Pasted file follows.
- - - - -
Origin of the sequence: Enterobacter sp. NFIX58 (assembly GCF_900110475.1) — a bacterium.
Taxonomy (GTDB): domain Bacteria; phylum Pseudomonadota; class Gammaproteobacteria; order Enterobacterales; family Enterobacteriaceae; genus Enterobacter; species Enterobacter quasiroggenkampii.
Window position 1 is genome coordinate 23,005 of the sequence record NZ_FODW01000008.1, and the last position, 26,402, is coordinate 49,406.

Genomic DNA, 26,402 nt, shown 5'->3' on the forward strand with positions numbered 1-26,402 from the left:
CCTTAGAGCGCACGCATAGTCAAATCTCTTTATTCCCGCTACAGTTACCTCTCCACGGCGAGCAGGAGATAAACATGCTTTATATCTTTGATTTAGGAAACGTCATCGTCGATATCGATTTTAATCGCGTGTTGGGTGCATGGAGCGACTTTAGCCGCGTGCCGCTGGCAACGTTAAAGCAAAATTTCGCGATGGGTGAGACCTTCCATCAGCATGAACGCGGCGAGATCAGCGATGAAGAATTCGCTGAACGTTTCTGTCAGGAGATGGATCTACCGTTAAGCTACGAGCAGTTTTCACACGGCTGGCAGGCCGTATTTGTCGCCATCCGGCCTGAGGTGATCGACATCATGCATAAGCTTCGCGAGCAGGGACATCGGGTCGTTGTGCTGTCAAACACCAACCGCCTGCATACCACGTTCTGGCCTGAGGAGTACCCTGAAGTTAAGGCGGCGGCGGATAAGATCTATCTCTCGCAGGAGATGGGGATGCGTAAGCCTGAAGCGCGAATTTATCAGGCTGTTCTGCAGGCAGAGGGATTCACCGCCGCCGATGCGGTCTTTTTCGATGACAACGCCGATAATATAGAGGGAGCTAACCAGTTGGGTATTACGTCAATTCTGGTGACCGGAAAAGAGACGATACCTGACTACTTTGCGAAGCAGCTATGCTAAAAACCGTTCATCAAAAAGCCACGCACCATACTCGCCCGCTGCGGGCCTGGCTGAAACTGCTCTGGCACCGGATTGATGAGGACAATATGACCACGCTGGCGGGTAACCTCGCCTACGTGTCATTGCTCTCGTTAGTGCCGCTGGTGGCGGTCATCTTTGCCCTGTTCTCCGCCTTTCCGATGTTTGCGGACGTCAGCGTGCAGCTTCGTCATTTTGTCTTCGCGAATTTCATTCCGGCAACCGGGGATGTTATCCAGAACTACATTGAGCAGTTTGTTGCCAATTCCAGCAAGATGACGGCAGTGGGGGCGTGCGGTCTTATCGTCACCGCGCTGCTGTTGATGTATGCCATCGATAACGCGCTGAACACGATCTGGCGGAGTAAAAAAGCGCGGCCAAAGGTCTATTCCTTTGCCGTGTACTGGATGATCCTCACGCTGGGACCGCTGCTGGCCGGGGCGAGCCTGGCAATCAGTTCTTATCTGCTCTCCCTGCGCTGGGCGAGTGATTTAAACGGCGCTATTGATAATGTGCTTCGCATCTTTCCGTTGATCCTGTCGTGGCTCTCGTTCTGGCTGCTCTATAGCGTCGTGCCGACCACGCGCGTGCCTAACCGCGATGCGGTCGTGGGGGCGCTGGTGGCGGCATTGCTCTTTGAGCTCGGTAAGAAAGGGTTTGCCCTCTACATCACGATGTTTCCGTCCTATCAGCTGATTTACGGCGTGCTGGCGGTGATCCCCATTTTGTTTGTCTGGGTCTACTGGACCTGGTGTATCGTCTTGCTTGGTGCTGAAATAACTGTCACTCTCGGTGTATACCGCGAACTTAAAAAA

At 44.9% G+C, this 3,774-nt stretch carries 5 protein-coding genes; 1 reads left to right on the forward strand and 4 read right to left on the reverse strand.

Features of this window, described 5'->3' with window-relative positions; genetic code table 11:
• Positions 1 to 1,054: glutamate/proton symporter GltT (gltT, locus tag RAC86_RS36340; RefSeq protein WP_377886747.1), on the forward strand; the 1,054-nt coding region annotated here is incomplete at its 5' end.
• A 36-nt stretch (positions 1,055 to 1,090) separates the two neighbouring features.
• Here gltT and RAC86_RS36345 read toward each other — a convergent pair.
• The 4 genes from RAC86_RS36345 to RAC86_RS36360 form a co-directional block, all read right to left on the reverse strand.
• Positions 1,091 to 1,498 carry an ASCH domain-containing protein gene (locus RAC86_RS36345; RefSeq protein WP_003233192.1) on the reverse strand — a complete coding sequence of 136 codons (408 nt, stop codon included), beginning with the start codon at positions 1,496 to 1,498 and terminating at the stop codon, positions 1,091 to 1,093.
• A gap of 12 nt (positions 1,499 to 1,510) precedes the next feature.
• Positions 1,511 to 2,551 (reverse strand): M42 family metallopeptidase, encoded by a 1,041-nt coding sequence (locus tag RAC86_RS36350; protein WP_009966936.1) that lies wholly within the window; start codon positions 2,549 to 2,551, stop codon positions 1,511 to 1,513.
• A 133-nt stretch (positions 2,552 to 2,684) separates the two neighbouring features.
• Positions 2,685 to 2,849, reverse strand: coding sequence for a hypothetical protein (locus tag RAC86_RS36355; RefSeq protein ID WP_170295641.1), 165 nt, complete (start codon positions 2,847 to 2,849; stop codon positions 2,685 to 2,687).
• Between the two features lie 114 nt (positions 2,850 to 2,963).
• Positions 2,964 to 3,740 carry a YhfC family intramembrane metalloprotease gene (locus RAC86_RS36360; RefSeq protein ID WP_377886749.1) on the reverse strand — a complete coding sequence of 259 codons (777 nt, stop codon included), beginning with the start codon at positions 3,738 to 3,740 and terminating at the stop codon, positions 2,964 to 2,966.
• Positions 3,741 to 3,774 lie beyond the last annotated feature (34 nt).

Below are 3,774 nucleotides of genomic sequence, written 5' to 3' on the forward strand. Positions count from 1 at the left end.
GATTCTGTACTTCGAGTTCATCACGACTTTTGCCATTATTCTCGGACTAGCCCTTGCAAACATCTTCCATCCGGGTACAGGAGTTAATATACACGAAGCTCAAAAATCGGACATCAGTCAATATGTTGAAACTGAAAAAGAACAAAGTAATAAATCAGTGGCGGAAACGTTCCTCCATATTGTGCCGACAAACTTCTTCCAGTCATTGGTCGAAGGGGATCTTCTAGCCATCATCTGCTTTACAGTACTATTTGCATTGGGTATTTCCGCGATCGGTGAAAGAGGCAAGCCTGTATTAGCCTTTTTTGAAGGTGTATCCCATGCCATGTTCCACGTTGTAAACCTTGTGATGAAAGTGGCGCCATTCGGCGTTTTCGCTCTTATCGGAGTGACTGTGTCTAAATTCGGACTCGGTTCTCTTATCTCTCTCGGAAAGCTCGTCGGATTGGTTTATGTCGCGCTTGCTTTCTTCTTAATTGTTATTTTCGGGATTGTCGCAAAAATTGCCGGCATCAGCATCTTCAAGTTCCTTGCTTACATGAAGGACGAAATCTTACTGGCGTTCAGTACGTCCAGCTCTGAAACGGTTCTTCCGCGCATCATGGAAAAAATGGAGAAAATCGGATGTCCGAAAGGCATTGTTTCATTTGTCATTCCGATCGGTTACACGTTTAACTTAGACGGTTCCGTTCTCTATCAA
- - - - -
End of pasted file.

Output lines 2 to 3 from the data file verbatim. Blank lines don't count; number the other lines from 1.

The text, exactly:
Taxonomy (GTDB): domain Bacteria; phylum Pseudomonadota; class Gammaproteobacteria; order Enterobacterales; family Enterobacteriaceae; genus Enterobacter; species Enterobacter quasiroggenkampii.
Window position 1 is genome coordinate 23,005 of the sequence record NZ_FODW01000008.1, and the last position, 26,402, is coordinate 49,406.